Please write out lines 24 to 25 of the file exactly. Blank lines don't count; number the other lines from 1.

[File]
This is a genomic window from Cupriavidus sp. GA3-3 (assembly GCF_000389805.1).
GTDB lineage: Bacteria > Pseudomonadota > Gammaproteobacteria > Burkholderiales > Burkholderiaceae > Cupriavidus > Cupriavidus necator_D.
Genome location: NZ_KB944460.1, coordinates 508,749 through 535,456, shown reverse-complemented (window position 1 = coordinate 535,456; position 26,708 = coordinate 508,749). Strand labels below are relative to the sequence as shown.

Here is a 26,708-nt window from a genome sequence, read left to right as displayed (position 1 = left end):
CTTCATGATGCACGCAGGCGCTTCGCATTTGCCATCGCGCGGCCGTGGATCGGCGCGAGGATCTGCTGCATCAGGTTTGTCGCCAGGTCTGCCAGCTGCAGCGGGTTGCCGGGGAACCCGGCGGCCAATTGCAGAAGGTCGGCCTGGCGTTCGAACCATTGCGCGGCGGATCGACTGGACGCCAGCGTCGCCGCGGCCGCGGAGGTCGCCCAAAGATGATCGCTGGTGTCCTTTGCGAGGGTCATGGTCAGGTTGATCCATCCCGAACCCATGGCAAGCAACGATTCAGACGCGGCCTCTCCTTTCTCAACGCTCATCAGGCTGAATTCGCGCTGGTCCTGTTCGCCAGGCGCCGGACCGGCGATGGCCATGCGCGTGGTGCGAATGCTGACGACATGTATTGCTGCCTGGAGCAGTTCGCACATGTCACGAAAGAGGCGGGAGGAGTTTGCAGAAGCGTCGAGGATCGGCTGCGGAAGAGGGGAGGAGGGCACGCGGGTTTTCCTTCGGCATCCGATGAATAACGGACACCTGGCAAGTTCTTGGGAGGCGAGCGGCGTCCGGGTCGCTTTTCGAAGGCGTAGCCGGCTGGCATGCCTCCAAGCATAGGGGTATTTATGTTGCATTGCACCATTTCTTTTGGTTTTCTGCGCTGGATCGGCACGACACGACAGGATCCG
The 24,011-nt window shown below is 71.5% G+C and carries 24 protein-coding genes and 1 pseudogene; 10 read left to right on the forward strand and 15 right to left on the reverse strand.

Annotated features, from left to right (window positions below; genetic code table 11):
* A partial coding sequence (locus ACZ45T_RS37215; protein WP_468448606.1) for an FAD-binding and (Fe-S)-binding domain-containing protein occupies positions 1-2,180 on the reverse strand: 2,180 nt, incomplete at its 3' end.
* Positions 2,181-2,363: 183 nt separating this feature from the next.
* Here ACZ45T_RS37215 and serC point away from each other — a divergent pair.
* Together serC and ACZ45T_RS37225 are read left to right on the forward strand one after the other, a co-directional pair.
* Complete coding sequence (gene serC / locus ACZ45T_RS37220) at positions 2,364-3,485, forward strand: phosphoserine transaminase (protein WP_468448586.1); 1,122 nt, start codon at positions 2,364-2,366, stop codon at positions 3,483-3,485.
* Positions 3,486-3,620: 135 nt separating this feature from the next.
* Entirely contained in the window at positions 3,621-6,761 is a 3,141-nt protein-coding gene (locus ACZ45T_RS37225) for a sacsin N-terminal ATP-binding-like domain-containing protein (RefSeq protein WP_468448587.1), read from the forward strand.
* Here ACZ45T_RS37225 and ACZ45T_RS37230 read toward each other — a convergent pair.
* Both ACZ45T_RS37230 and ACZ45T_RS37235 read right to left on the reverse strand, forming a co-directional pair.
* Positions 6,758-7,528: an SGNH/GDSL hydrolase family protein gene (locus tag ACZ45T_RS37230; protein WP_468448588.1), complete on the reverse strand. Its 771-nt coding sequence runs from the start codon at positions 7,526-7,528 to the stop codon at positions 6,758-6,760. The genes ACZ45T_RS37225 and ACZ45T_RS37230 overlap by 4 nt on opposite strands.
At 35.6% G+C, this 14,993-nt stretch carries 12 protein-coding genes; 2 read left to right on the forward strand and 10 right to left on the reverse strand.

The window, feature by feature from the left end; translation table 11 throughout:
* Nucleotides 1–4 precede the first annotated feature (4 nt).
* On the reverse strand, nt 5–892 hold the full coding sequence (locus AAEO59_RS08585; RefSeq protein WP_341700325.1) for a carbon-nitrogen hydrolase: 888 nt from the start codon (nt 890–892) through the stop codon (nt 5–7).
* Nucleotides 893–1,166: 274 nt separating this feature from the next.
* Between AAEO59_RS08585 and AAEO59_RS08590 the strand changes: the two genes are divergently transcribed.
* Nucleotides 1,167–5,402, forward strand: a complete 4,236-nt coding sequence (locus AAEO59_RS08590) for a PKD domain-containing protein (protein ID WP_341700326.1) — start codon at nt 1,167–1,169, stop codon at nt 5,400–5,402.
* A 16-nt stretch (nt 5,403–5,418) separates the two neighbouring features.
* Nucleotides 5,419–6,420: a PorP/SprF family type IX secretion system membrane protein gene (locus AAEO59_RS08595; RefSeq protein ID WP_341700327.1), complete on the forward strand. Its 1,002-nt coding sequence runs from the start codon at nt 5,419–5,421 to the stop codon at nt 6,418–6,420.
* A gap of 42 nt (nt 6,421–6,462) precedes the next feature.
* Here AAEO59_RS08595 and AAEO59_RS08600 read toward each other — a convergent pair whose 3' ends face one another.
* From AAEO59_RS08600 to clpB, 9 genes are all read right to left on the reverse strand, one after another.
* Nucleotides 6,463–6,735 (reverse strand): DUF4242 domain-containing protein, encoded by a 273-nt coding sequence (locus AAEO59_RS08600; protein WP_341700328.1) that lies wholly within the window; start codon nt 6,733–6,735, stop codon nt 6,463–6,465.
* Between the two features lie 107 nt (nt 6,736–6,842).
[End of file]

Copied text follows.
* Nucleotides 1,167–5,402, forward strand: a complete 4,236-nt coding sequence (locus AAEO59_RS08590) for a PKD domain-containing protein (protein ID WP_341700326.1) — start codon at nt 1,167–1,169, stop codon at nt 5,400–5,402.
* A 16-nt stretch (nt 5,403–5,418) separates the two neighbouring features.